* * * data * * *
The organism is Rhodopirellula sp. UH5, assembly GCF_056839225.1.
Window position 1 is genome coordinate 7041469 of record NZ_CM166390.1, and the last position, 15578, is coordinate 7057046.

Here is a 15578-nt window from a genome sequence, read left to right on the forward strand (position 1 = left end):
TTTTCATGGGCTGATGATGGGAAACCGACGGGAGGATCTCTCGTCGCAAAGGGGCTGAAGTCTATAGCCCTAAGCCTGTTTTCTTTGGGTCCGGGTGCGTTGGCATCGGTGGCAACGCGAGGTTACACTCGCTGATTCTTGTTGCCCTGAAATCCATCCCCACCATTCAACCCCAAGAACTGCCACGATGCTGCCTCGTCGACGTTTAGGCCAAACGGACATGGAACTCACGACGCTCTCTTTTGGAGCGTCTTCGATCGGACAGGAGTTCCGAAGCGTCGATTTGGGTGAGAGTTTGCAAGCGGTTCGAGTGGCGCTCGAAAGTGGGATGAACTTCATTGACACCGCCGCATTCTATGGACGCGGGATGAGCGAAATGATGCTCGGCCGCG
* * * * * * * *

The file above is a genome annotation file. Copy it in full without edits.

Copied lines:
The organism is Rhodopirellula sp. UH5, assembly GCF_056839225.1.
Window position 1 is genome coordinate 7041469 of record NZ_CM166390.1, and the last position, 15578, is coordinate 7057046.

Here is a 15578-nt window from a genome sequence, read left to right on the forward strand (position 1 = left end):
TTTTCATGGGCTGATGATGGGAAACCGACGGGAGGATCTCTCGTCGCAAAGGGGCTGAAGTCTATAGCCCTAAGCCTGTTTTCTTTGGGTCCGGGTGCGTTGGCATCGGTGGCAACGCGAGGTTACACTCGCTGATTCTTGTTGCCCTGAAATCCATCCCCACCATTCAACCCCAAGAACTGCCACGATGCTGCCTCGTCGACGTTTAGGCCAAACGGACATGGAACTCACGACGCTCTCTTTTGGAGCGTCTTCGATCGGACAGGAGTTCCGAAGCGTCGATTTGGGTGAGAGTTTGCAAGCGGTTCGAGTGGCGCTCGAAAGTGGGATGAACTTCATTGACACCGCCGCATTCTATGGACGCGGGATGAGCGAAATGATGCTCGGCCGCG